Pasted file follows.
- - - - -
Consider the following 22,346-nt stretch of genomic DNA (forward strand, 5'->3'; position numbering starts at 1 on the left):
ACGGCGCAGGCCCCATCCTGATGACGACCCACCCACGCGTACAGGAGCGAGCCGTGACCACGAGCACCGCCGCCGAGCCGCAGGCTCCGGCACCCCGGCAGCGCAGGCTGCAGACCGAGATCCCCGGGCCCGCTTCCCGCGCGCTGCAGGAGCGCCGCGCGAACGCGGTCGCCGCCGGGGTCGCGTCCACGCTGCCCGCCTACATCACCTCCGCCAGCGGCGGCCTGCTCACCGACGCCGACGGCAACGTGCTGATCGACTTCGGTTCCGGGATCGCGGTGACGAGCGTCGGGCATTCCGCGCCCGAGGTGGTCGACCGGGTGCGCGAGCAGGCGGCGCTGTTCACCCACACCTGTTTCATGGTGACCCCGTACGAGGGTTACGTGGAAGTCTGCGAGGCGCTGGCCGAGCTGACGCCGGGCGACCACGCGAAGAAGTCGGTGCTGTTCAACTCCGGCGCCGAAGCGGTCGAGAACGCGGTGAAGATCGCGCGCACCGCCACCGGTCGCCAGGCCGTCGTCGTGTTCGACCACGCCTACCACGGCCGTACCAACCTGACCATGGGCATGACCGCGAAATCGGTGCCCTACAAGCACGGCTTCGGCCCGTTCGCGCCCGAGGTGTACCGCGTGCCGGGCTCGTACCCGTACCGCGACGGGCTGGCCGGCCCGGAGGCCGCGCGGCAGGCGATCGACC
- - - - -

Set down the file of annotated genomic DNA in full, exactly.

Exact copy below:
Consider the following 22,346-nt stretch of genomic DNA (forward strand, 5'->3'; position numbering starts at 1 on the left):
ACGGCGCAGGCCCCATCCTGATGACGACCCACCCACGCGTACAGGAGCGAGCCGTGACCACGAGCACCGCCGCCGAGCCGCAGGCTCCGGCACCCCGGCAGCGCAGGCTGCAGACCGAGATCCCCGGGCCCGCTTCCCGCGCGCTGCAGGAGCGCCGCGCGAACGCGGTCGCCGCCGGGGTCGCGTCCACGCTGCCCGCCTACATCACCTCCGCCAGCGGCGGCCTGCTCACCGACGCCGACGGCAACGTGCTGATCGACTTCGGTTCCGGGATCGCGGTGACGAGCGTCGGGCATTCCGCGCCCGAGGTGGTCGACCGGGTGCGCGAGCAGGCGGCGCTGTTCACCCACACCTGTTTCATGGTGACCCCGTACGAGGGTTACGTGGAAGTCTGCGAGGCGCTGGCCGAGCTGACGCCGGGCGACCACGCGAAGAAGTCGGTGCTGTTCAACTCCGGCGCCGAAGCGGTCGAGAACGCGGTGAAGATCGCGCGCACCGCCACCGGTCGCCAGGCCGTCGTCGTGTTCGACCACGCCTACCACGGCCGTACCAACCTGACCATGGGCATGACCGCGAAATCGGTGCCCTACAAGCACGGCTTCGGCCCGTTCGCGCCCGAGGTGTACCGCGTGCCGGGCTCGTACCCGTACCGCGACGGGCTGGCCGGCCCGGAGGCCGCGCGGCAGGCGATCGACC